I’m writing this blog to share my family’s experiences with food allergies because a friend’s son was just diagnosed with a severe peanut allergy. I know she’s feeling scared and overwhelmed because a few years ago I was in her shoes.
It was Bananas
When she was a baby, I tried to do all the ‘right’ things by my daughter. Her first foods were all vegetables. I was told if you give your baby fruit, she won’t eat vegetables later on. I’m convinced now that this is a total crock, but at the time I followed that rule. I gave her carrots, peas, and sweet potatoes. When she was 8 months old, I put microscopic pieces of bananas on her high chair tray. She gobbled them up! I thought everything was fine, “Yay, we have a new food she likes!” Then she broke out into a rash all over her pudgy little legs.
I was in denial. I’d never heard of an allergy to bananas! I spoke with our pediatrician at my daughter’s 9 month well-check. She said stay away from bananas. That was it. No further information about food allergies except that she said, “No, she won’t out grow it.” So with that ‘helpful’ advice I started to do my own research. It turns out that banana allergies can go hand in hand with latex allergies. My husband and I do not have a latex allergy, but my dad did. I was so scared the first time they offered her a balloon at Publix, but I figured I had to know. It was such a relief that her allergy didn’t include latex! This was the beginning of having to label my child as having a ‘food allergy.’
Speaking of Labels
I became an expert at reading labels. In case you were wondering, mixed berry anything contains banana more often than not. I also had to become the banana police. You go to a birthday party, you have to read the juice label before you can let your kid have any. That’s an awkward experience, “Excuse me, friend, can I please see the bottle you’re pouring from?” I definitely got over my I-don’t-want-to-offend-you-ness very fast.
We successfully avoided bananas until my daughter hit 3 years old. We were at her school Halloween party and the moms in charge had wrapped squeezy applesauces as mummies. They were adorable! But one of the pouches was apple-banana. My daughter ate her ‘mummy’ before I made it into the classroom. I couldn’t tell which thrown away pouch she’d eaten.
I know it sounds ridiculous, so what, she’ll get a rash. But the thing about food allergies is that they can present themselves in increasing severity depending on the exposure. So a child who reacted with a rash one time can potentially experience anaphylaxis after subsequent exposures. She didn’t have a reaction, but I couldn’t be sure if that was because she didn’t eat the banana or if she maybe had outgrown her allergy.
After a conversation with a fellow food allergy mom, I realized my next step. She mentioned that some kids will say that they don’t like a food without eating it because their bodies tell them they have an allergy. I wanted answers about the bananas, but I had another pressing concern. I was afraid to give her peanut butter because I knew it was a common food allergy and she said, “I can’t like it,” when I offered it. It turned out that was prophetic.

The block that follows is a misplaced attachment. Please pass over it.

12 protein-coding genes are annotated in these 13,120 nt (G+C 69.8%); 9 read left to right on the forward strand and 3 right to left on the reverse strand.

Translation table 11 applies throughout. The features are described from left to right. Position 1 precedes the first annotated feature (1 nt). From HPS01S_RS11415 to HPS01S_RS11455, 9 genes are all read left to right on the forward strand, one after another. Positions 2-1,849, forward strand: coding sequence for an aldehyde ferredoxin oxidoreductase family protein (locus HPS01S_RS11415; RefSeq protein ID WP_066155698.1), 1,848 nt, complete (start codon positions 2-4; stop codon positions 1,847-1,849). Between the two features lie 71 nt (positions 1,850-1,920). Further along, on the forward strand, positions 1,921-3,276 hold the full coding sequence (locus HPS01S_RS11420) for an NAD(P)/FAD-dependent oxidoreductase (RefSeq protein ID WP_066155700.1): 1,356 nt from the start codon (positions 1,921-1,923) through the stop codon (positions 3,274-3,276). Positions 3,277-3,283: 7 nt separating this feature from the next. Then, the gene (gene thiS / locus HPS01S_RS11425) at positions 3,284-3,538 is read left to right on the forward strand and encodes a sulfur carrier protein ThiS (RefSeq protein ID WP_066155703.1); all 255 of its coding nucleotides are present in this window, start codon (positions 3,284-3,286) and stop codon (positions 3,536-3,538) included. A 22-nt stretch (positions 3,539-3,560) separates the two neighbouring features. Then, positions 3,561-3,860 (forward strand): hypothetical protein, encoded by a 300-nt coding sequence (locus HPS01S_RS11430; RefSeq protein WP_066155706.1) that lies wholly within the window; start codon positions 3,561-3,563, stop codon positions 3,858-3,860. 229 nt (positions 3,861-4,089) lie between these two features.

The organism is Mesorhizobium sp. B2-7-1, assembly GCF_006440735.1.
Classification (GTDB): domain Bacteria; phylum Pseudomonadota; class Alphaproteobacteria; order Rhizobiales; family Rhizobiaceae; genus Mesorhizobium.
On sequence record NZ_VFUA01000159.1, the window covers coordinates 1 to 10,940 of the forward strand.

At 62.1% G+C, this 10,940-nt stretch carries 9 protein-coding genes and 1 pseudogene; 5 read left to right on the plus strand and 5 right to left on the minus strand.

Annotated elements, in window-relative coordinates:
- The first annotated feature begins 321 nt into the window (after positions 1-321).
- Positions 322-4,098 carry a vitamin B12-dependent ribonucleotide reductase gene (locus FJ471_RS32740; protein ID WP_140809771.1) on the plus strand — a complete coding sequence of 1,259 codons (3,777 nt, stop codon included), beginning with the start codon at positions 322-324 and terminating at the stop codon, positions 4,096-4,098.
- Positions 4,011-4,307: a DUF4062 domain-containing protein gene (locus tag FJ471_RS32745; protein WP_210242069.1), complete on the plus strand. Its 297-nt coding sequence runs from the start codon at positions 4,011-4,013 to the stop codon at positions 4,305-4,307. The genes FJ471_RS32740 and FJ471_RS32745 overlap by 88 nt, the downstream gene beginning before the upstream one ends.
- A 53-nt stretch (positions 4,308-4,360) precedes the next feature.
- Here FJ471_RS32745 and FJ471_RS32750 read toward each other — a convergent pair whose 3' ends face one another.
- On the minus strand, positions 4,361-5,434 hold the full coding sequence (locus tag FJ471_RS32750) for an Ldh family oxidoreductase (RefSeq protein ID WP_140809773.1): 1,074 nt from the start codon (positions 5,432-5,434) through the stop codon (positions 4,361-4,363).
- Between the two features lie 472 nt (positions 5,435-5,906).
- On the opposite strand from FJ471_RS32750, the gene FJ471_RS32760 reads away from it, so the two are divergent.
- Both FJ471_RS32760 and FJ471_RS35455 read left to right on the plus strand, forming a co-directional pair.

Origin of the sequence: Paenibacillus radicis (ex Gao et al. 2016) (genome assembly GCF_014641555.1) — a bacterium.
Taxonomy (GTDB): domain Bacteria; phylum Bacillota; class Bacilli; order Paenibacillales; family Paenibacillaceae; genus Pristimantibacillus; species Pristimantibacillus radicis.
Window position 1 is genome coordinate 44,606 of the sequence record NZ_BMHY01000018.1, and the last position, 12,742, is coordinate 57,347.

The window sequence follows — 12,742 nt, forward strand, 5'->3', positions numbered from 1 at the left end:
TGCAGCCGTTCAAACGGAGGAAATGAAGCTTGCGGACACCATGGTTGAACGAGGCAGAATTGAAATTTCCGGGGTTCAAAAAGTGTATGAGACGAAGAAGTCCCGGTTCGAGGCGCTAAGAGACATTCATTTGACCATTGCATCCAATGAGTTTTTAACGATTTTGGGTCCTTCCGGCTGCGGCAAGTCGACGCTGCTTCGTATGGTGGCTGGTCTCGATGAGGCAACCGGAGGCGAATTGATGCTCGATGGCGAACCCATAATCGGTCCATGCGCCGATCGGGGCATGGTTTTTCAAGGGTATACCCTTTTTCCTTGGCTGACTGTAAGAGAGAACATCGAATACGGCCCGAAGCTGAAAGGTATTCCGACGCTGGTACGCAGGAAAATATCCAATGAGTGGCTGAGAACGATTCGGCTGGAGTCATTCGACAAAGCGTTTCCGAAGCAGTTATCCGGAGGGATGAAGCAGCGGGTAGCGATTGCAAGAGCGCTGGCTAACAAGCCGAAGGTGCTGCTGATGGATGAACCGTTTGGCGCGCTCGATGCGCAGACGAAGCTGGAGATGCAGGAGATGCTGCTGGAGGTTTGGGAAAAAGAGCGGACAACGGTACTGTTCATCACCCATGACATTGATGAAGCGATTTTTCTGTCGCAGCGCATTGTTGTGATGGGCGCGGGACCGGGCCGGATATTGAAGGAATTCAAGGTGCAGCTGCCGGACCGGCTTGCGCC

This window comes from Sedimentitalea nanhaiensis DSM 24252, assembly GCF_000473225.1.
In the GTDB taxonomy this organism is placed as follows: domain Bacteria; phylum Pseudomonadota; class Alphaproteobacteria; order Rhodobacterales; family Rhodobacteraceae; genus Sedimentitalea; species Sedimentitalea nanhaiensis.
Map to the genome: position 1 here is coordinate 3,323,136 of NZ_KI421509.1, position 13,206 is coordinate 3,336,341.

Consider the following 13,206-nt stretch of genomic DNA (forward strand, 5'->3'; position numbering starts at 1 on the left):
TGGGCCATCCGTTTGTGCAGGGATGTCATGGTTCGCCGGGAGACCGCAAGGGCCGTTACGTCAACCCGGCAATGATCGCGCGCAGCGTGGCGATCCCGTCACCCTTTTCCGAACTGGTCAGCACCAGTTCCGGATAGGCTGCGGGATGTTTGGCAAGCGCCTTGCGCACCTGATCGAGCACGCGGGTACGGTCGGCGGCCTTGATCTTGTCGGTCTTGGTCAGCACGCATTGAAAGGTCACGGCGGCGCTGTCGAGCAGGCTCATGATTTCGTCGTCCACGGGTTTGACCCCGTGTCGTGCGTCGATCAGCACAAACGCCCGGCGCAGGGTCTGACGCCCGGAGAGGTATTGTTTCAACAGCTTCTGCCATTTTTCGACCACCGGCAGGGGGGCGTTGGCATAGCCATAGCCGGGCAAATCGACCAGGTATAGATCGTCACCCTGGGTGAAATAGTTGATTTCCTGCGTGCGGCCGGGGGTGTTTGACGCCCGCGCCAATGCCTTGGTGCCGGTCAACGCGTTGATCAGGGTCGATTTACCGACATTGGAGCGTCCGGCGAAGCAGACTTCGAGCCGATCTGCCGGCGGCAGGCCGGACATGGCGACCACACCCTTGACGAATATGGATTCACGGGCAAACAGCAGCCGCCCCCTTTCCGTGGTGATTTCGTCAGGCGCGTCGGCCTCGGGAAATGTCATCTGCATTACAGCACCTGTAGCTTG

The blood test confirmed that my daughter not only had a peanut allergy, but an egg allergy as well, but said nothing about bananas. At this point I had more questions than answers and I was not okay with that. I decided I needed to talk to a specialist. It is the best doctor decision I have ever made.
We Have a Plan and Hope
The first thing our allergist said was, “Food allergies are not black and white, we are still learning every day.” She said that children do outgrow food allergies, and not to give up hope.
The skin test confirmed that my daughter had outgrown her banana allergy, but did have a peanut and egg allergy. And when I said, “But she eats quiche and loves it!” I’ll never forget the doctor’s reaction. “Your 3-year-old eats quiche?! That’s amazing!” We developed a plan. No more quiche until she was 4, then we would re-test. As for the peanuts, she prescribed an Epi-Pen and we would re-test at 5.
It turns out that we have an unexpectedly happy ending to our journey. At 4, my daughter had scrambled eggs with no problem. At 5, the big test….NO PEANUT ALLERGY!! We had to endure a 5 hour in-office challenge to get those results, but trust me, it was 100% worth it! I cannot begin to tell you the relief those results gave me.
But having spent 5 years dealing with food allergies, there are some things I’d like other parents to know.
First, we aren’t making it up. No parent wants their kid to have something wrong with them. Next, we aren’t asking you about labels and ingredients to be a pain. Our children’s lives may well depend on what is or isn’t in that snack. And finally, if you think your child has an allergy, don’t be afraid of getting answers from an allergist. Answers and action plans keep your child safe.